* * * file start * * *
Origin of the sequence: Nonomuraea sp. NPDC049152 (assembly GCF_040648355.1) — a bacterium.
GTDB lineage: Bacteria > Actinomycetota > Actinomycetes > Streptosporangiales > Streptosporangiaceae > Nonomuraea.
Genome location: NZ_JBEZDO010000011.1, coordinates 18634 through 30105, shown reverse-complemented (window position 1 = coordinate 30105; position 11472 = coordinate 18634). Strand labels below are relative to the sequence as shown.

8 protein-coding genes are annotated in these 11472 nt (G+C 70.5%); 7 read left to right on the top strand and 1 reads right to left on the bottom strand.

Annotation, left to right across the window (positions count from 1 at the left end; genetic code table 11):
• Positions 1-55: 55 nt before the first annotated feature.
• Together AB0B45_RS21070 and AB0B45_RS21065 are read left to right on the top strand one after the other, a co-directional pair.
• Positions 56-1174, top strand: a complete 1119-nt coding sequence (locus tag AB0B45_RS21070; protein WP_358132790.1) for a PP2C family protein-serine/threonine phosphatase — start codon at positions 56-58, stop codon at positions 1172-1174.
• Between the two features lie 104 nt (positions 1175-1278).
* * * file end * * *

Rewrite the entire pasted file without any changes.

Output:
Origin of the sequence: Nonomuraea sp. NPDC049152 (assembly GCF_040648355.1) — a bacterium.
GTDB lineage: Bacteria > Actinomycetota > Actinomycetes > Streptosporangiales > Streptosporangiaceae > Nonomuraea.
Genome location: NZ_JBEZDO010000011.1, coordinates 18634 through 30105, shown reverse-complemented (window position 1 = coordinate 30105; position 11472 = coordinate 18634). Strand labels below are relative to the sequence as shown.

8 protein-coding genes are annotated in these 11472 nt (G+C 70.5%); 7 read left to right on the top strand and 1 reads right to left on the bottom strand.

Annotation, left to right across the window (positions count from 1 at the left end; genetic code table 11):
• Positions 1-55: 55 nt before the first annotated feature.
• Together AB0B45_RS21070 and AB0B45_RS21065 are read left to right on the top strand one after the other, a co-directional pair.
• Positions 56-1174, top strand: a complete 1119-nt coding sequence (locus tag AB0B45_RS21070; protein WP_358132790.1) for a PP2C family protein-serine/threonine phosphatase — start codon at positions 56-58, stop codon at positions 1172-1174.
• Between the two features lie 104 nt (positions 1175-1278).